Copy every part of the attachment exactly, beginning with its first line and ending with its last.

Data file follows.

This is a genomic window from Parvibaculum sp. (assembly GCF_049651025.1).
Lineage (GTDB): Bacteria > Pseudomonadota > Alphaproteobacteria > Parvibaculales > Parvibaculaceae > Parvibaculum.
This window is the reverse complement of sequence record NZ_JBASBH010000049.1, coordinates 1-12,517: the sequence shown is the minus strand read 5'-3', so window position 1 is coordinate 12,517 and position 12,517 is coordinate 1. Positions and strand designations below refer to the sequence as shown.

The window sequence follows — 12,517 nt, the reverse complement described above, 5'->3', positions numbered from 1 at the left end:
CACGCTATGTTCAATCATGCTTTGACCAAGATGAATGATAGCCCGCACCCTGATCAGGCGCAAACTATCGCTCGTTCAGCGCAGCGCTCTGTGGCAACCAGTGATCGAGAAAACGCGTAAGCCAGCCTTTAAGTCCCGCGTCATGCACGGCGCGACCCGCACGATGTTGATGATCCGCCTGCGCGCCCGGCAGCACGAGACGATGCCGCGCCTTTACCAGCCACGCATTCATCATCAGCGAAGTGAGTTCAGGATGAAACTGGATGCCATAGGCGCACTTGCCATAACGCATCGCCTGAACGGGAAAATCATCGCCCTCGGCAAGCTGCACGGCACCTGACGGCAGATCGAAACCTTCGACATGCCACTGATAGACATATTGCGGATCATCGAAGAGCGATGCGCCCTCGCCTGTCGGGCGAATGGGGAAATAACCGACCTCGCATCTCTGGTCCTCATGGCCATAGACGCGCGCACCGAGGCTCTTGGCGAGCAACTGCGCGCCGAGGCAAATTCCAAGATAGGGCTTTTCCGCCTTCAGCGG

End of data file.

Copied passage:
This is a genomic window from Parvibaculum sp. (assembly GCF_049651025.1).
Lineage (GTDB): Bacteria > Pseudomonadota > Alphaproteobacteria > Parvibaculales > Parvibaculaceae > Parvibaculum.
This window is the reverse complement of sequence record NZ_JBASBH010000049.1, coordinates 1-12,517: the sequence shown is the minus strand read 5'-3', so window position 1 is coordinate 12,517 and position 12,517 is coordinate 1. Positions and strand designations below refer to the sequence as shown.

The window sequence follows — 12,517 nt, the reverse complement described above, 5'->3', positions numbered from 1 at the left end:
CACGCTATGTTCAATCATGCTTTGACCAAGATGAATGATAGCCCGCACCCTGATCAGGCGCAAACTATCGCTCGTTCAGCGCAGCGCTCTGTGGCAACCAGTGATCGAGAAAACGCGTAAGCCAGCCTTTAAGTCCCGCGTCATGCACGGCGCGACCCGCACGATGTTGATGATCCGCCTGCGCGCCCGGCAGCACGAGACGATGCCGCGCCTTTACCAGCCACGCATTCATCATCAGCGAAGTGAGTTCAGGATGAAACTGGATGCCATAGGCGCACTTGCCATAACGCATCGCCTGAACGGGAAAATCATCGCCCTCGGCAAGCTGCACGGCACCTGACGGCAGATCGAAACCTTCGACATGCCACTGATAGACATATTGCGGATCATCGAAGAGCGATGCGCCCTCGCCTGTCGGGCGAATGGGGAAATAACCGACCTCGCATCTCTGGTCCTCATGGCCATAGACGCGCGCACCGAGGCTCTTGGCGAGCAACTGCGCGCCGAGGCAAATTCCAAGATAGGGCTTTTCCGCCTTCAGCGG